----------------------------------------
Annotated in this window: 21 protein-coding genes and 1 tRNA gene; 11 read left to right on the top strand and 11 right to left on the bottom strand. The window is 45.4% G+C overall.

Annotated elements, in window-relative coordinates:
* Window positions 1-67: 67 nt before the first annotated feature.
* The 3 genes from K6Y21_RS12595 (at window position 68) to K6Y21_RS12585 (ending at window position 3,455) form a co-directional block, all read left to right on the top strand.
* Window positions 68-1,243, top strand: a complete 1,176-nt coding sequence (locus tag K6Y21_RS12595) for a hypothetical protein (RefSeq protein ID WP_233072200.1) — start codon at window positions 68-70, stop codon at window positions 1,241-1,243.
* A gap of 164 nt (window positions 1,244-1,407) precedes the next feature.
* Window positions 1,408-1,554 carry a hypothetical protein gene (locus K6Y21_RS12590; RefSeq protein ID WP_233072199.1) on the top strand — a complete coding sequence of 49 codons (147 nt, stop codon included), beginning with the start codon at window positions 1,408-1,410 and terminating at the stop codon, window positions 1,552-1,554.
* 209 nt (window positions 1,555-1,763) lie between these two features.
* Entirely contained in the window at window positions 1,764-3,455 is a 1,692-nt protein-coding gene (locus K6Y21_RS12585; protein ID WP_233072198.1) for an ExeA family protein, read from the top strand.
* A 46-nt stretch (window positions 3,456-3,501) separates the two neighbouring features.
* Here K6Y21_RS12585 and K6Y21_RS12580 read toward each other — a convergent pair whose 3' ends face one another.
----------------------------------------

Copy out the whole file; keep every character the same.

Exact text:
Annotated in this window: 21 protein-coding genes and 1 tRNA gene; 11 read left to right on the top strand and 11 right to left on the bottom strand. The window is 45.4% G+C overall.

Annotated elements, in window-relative coordinates:
* Window positions 1-67: 67 nt before the first annotated feature.
* The 3 genes from K6Y21_RS12595 (at window position 68) to K6Y21_RS12585 (ending at window position 3,455) form a co-directional block, all read left to right on the top strand.
* Window positions 68-1,243, top strand: a complete 1,176-nt coding sequence (locus tag K6Y21_RS12595) for a hypothetical protein (RefSeq protein ID WP_233072200.1) — start codon at window positions 68-70, stop codon at window positions 1,241-1,243.
* A gap of 164 nt (window positions 1,244-1,407) precedes the next feature.
* Window positions 1,408-1,554 carry a hypothetical protein gene (locus K6Y21_RS12590; RefSeq protein ID WP_233072199.1) on the top strand — a complete coding sequence of 49 codons (147 nt, stop codon included), beginning with the start codon at window positions 1,408-1,410 and terminating at the stop codon, window positions 1,552-1,554.
* 209 nt (window positions 1,555-1,763) lie between these two features.
* Entirely contained in the window at window positions 1,764-3,455 is a 1,692-nt protein-coding gene (locus K6Y21_RS12585; protein ID WP_233072198.1) for an ExeA family protein, read from the top strand.
* A 46-nt stretch (window positions 3,456-3,501) separates the two neighbouring features.
* Here K6Y21_RS12585 and K6Y21_RS12580 read toward each other — a convergent pair whose 3' ends face one another.